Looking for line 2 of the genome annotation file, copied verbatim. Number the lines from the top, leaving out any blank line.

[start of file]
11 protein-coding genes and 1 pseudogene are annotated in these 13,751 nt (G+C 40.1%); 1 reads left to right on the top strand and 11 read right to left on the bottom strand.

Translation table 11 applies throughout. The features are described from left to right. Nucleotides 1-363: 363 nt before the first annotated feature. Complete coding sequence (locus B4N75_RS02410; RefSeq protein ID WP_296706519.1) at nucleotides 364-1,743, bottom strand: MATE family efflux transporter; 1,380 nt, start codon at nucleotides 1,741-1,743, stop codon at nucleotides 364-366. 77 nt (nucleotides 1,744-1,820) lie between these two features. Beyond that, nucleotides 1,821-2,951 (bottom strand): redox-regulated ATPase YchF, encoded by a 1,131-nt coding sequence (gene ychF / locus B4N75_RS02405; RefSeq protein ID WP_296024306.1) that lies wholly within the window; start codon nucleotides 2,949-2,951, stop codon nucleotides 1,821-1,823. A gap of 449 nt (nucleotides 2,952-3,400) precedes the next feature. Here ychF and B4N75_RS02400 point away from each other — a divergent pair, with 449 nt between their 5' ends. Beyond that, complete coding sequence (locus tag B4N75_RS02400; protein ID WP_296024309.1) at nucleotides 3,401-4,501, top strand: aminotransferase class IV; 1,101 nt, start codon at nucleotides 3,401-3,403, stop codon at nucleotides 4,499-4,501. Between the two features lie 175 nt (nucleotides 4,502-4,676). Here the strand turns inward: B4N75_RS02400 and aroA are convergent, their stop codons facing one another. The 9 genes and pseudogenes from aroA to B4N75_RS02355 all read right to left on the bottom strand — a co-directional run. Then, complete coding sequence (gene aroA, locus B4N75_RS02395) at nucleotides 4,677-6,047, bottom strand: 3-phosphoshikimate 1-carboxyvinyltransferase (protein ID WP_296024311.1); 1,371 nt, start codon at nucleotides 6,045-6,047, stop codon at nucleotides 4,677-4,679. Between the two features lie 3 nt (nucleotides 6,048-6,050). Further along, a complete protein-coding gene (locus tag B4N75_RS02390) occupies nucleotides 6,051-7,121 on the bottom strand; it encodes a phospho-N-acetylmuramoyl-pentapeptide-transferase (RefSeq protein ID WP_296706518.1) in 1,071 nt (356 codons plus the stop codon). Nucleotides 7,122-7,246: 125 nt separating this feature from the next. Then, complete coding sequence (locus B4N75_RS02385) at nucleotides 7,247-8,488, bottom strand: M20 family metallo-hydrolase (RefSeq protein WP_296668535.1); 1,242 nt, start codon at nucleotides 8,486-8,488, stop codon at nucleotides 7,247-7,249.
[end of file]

Translation table 11 applies throughout. The features are described from left to right. Nucleotides 1-363: 363 nt before the first annotated feature. Complete coding sequence (locus B4N75_RS02410; RefSeq protein ID WP_296706519.1) at nucleotides 364-1,743, bottom strand: MATE family efflux transporter; 1,380 nt, start codon at nucleotides 1,741-1,743, stop codon at nucleotides 364-366. 77 nt (nucleotides 1,744-1,820) lie between these two features. Beyond that, nucleotides 1,821-2,951 (bottom strand): redox-regulated ATPase YchF, encoded by a 1,131-nt coding sequence (gene ychF / locus B4N75_RS02405; RefSeq protein ID WP_296024306.1) that lies wholly within the window; start codon nucleotides 2,949-2,951, stop codon nucleotides 1,821-1,823. A gap of 449 nt (nucleotides 2,952-3,400) precedes the next feature. Here ychF and B4N75_RS02400 point away from each other — a divergent pair, with 449 nt between their 5' ends. Beyond that, complete coding sequence (locus tag B4N75_RS02400; protein ID WP_296024309.1) at nucleotides 3,401-4,501, top strand: aminotransferase class IV; 1,101 nt, start codon at nucleotides 3,401-3,403, stop codon at nucleotides 4,499-4,501. Between the two features lie 175 nt (nucleotides 4,502-4,676). Here the strand turns inward: B4N75_RS02400 and aroA are convergent, their stop codons facing one another. The 9 genes and pseudogenes from aroA to B4N75_RS02355 all read right to left on the bottom strand — a co-directional run. Then, complete coding sequence (gene aroA, locus B4N75_RS02395) at nucleotides 4,677-6,047, bottom strand: 3-phosphoshikimate 1-carboxyvinyltransferase (protein ID WP_296024311.1); 1,371 nt, start codon at nucleotides 6,045-6,047, stop codon at nucleotides 4,677-4,679. Between the two features lie 3 nt (nucleotides 6,048-6,050). Further along, a complete protein-coding gene (locus tag B4N75_RS02390) occupies nucleotides 6,051-7,121 on the bottom strand; it encodes a phospho-N-acetylmuramoyl-pentapeptide-transferase (RefSeq protein ID WP_296706518.1) in 1,071 nt (356 codons plus the stop codon). Nucleotides 7,122-7,246: 125 nt separating this feature from the next. Then, complete coding sequence (locus B4N75_RS02385) at nucleotides 7,247-8,488, bottom strand: M20 family metallo-hydrolase (RefSeq protein WP_296668535.1); 1,242 nt, start codon at nucleotides 8,486-8,488, stop codon at nucleotides 7,247-7,249.